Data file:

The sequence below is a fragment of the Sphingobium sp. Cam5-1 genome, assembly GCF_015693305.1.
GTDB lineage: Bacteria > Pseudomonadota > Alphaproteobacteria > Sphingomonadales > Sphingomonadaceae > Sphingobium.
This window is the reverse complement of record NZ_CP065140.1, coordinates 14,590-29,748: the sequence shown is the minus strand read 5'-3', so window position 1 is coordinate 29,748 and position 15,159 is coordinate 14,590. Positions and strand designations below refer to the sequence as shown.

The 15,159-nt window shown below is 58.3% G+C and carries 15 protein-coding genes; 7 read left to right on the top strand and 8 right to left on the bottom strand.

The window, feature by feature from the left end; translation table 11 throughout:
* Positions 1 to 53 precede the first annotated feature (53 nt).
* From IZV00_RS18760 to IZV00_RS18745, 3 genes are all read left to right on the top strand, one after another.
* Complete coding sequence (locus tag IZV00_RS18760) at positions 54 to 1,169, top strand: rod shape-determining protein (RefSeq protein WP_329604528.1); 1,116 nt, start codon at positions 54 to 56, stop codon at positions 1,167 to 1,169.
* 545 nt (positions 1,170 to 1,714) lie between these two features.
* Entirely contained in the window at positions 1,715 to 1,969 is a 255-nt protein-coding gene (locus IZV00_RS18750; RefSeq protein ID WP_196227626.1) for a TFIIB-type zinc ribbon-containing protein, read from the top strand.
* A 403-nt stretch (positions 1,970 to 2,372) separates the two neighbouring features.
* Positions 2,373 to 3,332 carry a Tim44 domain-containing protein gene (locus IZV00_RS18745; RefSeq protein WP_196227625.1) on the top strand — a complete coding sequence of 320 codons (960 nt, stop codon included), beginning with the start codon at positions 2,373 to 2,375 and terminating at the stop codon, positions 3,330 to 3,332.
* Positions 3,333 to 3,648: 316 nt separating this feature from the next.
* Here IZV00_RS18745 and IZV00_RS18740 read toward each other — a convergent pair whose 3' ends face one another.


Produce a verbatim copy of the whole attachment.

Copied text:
The sequence below is a fragment of the Sphingobium sp. Cam5-1 genome, assembly GCF_015693305.1.
GTDB lineage: Bacteria > Pseudomonadota > Alphaproteobacteria > Sphingomonadales > Sphingomonadaceae > Sphingobium.
This window is the reverse complement of record NZ_CP065140.1, coordinates 14,590-29,748: the sequence shown is the minus strand read 5'-3', so window position 1 is coordinate 29,748 and position 15,159 is coordinate 14,590. Positions and strand designations below refer to the sequence as shown.

The 15,159-nt window shown below is 58.3% G+C and carries 15 protein-coding genes; 7 read left to right on the top strand and 8 right to left on the bottom strand.

The window, feature by feature from the left end; translation table 11 throughout:
* Positions 1 to 53 precede the first annotated feature (53 nt).
* From IZV00_RS18760 to IZV00_RS18745, 3 genes are all read left to right on the top strand, one after another.
* Complete coding sequence (locus tag IZV00_RS18760) at positions 54 to 1,169, top strand: rod shape-determining protein (RefSeq protein WP_329604528.1); 1,116 nt, start codon at positions 54 to 56, stop codon at positions 1,167 to 1,169.
* 545 nt (positions 1,170 to 1,714) lie between these two features.
* Entirely contained in the window at positions 1,715 to 1,969 is a 255-nt protein-coding gene (locus IZV00_RS18750; RefSeq protein ID WP_196227626.1) for a TFIIB-type zinc ribbon-containing protein, read from the top strand.
* A 403-nt stretch (positions 1,970 to 2,372) separates the two neighbouring features.
* Positions 2,373 to 3,332 carry a Tim44 domain-containing protein gene (locus IZV00_RS18745; RefSeq protein WP_196227625.1) on the top strand — a complete coding sequence of 320 codons (960 nt, stop codon included), beginning with the start codon at positions 2,373 to 2,375 and terminating at the stop codon, positions 3,330 to 3,332.
* Positions 3,333 to 3,648: 316 nt separating this feature from the next.
* Here IZV00_RS18745 and IZV00_RS18740 read toward each other — a convergent pair whose 3' ends face one another.